In response to the statements made during the meeting and the questions raised by the various Member States, the S5 took the floor both at the middle and at the end of the meeting. Among other things, Liechtenstein said that it was clear that the Security Council had already improved its working methods. Liechtenstein also underlined that the draft was a suggestion to the Council – it would not be legally binding but have a significant political value, Liechtenstein said. In regard to the question raised by some of the Member States on why the S5 had placed the resolution under agenda item 115 instead of agenda item 122 Costa Rica said that the issue had always been under agenda item 115 and at the same time stressed that there was no contradiction between presenting this resolution under this agenda item and the comprehensive negotiations under agenda item 122. Liechtenstein stressed that while the S5 hoped that the Member States would someday come to an agreement on the question of enlargement of the Council, the S5 would not accept that improvement of the working methods would have to wait for this. Singapore stressed that there was no contradiction between a comprehensive reform and  improving elements of the Council’s working methods and stressed that improving the Security Council working methods might even spur wider reform. Switzerland underlined that the S5 proposal does not require Charter amendments and stressed that the S5 does not favor any of the enlargement proposals.  Switzerland concluded the meeting by saying that the Member States have the opportunity to make a partial reform now – or wait no one knows how long for improving the working methods of the Security Council as part of a comprehensive reform.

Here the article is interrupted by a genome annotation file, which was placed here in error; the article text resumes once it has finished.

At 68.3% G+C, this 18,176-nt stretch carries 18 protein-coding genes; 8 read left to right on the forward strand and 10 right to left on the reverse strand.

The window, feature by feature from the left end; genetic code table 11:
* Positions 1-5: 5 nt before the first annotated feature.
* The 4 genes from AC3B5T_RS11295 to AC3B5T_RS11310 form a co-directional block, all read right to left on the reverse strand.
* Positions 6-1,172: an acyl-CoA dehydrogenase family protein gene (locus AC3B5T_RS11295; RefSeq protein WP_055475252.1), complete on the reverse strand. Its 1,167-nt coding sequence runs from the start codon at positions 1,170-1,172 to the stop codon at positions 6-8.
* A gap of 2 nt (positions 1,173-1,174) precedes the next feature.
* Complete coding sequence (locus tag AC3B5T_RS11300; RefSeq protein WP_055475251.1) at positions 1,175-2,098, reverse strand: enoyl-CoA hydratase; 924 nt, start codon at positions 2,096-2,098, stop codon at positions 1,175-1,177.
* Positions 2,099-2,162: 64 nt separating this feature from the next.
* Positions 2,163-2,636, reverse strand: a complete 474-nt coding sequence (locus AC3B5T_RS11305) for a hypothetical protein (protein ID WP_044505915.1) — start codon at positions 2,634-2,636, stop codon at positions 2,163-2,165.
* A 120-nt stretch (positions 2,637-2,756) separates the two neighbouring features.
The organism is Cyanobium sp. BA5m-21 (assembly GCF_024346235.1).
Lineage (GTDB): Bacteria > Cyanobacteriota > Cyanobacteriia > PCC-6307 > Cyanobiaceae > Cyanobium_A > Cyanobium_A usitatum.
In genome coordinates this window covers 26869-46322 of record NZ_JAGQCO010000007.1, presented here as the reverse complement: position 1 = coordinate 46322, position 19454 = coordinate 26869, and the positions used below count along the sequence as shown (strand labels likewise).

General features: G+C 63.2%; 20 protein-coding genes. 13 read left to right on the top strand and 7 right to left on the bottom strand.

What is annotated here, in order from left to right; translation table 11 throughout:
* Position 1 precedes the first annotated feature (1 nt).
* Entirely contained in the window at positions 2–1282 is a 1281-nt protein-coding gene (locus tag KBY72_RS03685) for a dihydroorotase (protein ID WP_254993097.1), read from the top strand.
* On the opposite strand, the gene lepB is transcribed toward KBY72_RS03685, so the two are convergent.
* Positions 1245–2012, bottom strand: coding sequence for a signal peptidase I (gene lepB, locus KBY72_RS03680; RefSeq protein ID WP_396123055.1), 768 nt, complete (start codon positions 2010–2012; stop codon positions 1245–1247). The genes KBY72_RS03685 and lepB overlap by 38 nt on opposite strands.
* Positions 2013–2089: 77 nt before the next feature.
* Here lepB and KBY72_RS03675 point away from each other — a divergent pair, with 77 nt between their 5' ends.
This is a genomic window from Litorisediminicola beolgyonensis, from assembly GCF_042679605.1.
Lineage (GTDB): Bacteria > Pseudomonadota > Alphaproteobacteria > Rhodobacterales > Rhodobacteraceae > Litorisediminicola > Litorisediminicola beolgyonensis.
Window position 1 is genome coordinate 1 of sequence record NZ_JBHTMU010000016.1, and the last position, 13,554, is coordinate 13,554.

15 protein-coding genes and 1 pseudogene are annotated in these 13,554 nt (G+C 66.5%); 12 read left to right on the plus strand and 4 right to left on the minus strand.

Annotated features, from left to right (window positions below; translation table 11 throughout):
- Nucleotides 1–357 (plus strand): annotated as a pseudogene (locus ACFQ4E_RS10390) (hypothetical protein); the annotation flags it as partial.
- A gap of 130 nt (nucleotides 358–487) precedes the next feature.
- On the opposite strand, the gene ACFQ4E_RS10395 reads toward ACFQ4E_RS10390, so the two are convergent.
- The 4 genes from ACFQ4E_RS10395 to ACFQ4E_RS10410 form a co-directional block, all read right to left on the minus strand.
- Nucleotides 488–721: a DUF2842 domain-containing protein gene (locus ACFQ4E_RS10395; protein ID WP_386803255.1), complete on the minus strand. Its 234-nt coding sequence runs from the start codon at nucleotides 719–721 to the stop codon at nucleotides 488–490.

“All expressions of opinion in this publication are solely those of the author and not of the Center.”